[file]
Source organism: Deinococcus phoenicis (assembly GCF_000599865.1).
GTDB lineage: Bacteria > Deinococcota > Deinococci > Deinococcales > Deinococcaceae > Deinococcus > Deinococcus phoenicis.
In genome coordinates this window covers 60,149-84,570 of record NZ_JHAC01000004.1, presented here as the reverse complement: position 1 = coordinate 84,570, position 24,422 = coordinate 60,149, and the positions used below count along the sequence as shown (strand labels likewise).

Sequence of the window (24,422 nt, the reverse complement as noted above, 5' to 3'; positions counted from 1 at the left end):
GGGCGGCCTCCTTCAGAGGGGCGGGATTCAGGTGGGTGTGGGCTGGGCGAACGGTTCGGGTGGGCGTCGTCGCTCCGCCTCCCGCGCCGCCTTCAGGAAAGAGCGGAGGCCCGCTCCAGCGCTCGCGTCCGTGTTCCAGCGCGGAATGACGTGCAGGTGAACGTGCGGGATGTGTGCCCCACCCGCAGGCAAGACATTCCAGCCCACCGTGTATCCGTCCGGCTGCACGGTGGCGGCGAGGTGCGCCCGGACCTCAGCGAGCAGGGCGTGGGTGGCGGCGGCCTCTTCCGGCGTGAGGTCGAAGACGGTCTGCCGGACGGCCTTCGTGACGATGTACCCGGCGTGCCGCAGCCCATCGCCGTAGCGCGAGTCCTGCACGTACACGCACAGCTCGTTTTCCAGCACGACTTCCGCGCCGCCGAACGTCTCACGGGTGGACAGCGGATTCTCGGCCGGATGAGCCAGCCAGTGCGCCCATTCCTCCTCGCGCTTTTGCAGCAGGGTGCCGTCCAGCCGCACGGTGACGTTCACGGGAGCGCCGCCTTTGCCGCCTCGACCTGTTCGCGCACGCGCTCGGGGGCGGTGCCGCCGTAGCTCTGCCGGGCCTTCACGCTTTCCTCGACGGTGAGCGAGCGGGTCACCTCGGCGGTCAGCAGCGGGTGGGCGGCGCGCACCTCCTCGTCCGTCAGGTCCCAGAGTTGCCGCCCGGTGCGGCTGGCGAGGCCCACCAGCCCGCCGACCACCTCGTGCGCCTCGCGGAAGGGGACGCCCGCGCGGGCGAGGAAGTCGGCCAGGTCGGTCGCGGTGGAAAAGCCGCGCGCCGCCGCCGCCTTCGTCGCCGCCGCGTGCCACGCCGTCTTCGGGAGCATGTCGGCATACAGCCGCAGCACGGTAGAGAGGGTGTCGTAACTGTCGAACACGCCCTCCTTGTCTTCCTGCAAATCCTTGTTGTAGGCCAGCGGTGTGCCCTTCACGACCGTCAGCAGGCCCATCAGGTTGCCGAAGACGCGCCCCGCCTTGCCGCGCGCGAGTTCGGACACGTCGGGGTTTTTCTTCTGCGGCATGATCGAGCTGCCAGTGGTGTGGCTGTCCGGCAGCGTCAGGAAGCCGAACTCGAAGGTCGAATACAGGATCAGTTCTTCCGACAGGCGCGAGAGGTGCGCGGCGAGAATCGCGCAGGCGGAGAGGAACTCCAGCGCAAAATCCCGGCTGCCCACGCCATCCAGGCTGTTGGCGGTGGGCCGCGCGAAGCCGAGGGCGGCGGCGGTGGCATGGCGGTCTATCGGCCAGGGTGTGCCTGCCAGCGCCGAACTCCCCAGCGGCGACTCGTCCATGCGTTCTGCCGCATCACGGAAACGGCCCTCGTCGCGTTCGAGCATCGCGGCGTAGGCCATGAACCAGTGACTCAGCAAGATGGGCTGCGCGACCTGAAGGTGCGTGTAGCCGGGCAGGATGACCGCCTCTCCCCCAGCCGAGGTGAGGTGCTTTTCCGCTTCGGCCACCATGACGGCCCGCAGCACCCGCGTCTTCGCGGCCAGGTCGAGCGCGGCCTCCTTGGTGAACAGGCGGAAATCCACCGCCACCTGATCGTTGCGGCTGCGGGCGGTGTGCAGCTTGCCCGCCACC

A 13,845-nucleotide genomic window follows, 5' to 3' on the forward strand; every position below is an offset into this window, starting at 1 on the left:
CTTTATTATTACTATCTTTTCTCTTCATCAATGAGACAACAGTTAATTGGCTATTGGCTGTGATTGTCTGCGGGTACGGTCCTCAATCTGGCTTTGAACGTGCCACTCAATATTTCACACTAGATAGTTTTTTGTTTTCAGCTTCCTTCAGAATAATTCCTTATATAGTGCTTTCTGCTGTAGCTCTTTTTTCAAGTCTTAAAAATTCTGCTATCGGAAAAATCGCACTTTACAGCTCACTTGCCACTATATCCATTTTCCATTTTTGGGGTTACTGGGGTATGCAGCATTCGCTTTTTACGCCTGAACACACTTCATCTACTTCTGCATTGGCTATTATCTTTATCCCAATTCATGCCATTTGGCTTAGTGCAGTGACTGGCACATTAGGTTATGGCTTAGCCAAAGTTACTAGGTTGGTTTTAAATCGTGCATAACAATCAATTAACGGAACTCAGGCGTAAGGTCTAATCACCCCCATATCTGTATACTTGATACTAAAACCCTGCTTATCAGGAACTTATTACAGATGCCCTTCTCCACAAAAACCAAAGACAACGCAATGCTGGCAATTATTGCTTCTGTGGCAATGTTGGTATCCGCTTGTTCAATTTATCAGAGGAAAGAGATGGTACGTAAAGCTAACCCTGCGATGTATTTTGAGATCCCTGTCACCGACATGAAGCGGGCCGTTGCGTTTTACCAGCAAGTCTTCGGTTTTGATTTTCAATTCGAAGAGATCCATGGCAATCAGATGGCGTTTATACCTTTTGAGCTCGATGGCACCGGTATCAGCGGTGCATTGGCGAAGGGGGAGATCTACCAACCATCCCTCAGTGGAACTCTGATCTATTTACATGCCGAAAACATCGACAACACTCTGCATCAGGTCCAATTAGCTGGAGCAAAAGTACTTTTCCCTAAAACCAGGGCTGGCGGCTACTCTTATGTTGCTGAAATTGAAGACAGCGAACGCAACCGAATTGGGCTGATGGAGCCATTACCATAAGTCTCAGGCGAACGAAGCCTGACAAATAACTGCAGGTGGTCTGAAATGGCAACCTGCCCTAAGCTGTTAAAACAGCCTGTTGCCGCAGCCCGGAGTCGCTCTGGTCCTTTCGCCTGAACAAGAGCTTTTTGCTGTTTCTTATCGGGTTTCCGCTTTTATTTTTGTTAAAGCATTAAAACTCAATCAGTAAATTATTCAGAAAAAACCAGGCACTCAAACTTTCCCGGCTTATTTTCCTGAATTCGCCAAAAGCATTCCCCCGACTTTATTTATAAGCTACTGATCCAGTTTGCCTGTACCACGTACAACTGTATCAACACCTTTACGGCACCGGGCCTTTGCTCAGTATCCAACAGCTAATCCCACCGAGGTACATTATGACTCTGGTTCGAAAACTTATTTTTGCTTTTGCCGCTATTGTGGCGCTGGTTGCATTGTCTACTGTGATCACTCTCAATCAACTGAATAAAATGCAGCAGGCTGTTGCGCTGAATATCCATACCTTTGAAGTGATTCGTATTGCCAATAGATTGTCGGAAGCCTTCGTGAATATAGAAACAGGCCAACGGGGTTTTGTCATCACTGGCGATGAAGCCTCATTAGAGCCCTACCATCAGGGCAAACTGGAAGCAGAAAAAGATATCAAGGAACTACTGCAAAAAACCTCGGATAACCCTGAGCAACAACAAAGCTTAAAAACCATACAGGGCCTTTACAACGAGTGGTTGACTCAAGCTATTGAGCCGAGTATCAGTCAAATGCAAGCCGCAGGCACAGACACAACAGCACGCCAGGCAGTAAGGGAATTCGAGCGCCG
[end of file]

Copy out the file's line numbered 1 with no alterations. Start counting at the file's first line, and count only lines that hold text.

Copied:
Source organism: Deinococcus phoenicis (assembly GCF_000599865.1).